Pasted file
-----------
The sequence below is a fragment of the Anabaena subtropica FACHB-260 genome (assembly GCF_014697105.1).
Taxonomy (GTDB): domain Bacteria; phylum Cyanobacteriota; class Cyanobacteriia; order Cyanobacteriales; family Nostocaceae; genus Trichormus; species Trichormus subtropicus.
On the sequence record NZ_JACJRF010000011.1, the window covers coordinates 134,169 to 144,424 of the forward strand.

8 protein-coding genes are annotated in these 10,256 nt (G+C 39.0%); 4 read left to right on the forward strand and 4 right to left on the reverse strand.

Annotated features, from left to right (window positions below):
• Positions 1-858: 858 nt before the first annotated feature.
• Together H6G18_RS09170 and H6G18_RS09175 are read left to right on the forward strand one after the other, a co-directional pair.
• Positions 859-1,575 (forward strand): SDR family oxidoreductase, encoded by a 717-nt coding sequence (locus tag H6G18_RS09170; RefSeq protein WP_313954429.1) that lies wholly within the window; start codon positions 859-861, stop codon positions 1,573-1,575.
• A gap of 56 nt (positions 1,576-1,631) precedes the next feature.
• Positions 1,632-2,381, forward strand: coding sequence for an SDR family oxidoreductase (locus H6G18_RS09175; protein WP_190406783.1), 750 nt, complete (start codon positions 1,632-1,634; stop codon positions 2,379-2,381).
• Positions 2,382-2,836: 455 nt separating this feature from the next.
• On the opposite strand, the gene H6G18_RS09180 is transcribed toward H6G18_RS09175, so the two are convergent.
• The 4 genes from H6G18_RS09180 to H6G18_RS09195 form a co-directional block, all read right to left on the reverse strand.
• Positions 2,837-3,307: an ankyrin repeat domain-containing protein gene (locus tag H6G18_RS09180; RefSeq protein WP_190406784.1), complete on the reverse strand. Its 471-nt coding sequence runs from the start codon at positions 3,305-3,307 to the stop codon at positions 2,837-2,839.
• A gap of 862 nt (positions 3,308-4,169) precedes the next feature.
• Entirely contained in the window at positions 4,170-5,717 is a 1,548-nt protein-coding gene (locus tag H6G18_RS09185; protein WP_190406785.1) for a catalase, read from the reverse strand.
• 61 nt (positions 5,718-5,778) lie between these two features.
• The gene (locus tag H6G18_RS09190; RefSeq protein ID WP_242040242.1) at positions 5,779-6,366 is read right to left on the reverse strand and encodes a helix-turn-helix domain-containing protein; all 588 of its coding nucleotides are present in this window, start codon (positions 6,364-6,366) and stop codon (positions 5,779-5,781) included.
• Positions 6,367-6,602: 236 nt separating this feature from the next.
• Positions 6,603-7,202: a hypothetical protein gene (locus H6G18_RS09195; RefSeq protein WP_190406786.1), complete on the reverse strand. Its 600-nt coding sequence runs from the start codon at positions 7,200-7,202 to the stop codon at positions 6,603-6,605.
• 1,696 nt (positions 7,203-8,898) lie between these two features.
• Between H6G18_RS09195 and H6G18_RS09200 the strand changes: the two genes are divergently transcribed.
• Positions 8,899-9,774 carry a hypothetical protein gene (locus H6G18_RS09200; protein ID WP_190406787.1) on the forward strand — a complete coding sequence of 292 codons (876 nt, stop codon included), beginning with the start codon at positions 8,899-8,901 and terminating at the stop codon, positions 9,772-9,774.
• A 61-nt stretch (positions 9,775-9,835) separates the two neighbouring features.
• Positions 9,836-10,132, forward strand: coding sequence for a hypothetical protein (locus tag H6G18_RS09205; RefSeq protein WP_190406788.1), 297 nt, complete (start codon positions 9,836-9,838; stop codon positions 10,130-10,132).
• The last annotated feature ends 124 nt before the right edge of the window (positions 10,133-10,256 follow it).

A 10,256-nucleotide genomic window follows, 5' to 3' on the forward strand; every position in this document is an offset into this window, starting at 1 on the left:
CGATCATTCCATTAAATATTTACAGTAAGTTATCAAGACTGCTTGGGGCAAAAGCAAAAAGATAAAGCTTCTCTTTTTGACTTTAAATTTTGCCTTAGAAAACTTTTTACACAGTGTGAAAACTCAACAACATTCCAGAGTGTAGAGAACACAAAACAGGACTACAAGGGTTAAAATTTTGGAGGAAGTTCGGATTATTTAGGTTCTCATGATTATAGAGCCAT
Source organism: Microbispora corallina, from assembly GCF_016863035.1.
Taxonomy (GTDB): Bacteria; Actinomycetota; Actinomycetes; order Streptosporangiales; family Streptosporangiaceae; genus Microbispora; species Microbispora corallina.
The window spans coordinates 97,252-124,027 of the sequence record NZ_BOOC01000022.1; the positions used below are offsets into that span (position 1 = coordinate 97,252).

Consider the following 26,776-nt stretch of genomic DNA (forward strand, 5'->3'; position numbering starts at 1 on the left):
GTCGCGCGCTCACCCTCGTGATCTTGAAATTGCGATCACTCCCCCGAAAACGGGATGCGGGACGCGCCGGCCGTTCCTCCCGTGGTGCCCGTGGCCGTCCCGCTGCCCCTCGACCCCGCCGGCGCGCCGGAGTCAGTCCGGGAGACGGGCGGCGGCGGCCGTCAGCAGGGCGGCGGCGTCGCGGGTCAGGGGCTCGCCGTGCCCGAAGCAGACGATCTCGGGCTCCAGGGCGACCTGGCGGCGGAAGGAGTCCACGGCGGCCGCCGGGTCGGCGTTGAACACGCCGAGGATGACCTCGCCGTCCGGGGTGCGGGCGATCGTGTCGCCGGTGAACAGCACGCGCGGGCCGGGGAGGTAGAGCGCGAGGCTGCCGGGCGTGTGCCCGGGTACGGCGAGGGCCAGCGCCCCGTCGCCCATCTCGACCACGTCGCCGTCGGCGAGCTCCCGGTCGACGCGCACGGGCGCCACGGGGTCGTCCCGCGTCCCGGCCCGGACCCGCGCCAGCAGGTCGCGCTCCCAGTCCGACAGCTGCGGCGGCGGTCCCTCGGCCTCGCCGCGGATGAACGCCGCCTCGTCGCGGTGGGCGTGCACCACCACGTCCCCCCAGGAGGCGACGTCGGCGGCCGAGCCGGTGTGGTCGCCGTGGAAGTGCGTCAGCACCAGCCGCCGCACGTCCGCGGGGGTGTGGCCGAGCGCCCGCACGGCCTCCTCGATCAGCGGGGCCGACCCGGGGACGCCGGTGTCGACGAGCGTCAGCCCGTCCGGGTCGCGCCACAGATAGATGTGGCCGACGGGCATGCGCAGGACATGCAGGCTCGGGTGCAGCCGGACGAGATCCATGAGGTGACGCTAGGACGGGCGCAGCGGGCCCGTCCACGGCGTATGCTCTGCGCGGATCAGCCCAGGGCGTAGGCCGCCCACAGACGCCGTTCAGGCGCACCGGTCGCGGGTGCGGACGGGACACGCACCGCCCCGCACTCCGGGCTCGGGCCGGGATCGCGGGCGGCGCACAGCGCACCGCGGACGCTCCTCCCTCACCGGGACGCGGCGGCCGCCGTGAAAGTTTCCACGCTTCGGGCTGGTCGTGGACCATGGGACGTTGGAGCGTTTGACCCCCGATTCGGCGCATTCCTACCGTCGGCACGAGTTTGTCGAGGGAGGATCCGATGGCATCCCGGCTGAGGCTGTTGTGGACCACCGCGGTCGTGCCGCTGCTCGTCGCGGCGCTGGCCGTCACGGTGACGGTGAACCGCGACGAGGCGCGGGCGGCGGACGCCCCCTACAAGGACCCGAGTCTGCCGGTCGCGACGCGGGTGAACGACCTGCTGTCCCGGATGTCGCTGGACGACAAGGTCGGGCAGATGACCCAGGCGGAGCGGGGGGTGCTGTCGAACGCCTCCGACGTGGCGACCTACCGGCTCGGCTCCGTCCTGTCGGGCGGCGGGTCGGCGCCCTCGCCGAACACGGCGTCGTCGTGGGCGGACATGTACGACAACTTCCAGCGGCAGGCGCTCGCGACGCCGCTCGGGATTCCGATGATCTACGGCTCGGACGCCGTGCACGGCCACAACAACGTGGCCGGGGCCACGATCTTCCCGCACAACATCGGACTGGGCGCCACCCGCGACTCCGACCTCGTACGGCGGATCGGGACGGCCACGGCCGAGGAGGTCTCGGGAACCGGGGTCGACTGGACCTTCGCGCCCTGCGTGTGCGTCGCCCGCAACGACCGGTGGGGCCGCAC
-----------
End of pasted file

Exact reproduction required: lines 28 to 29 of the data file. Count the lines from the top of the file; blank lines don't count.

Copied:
CGATCATTCCATTAAATATTTACAGTAAGTTATCAAGACTGCTTGGGGCAAAAGCAAAAAGATAAAGCTTCTCTTTTTGACTTTAAATTTTGCCTTAGAAAACTTTTTACACAGTGTGAAAACTCAACAACATTCCAGAGTGTAGAGAACACAAAACAGGACTACAAGGGTTAAAATTTTGGAGGAAGTTCGGATTATTTAGGTTCTCATGATTATAGAGCCAT
Source organism: Microbispora corallina, from assembly GCF_016863035.1.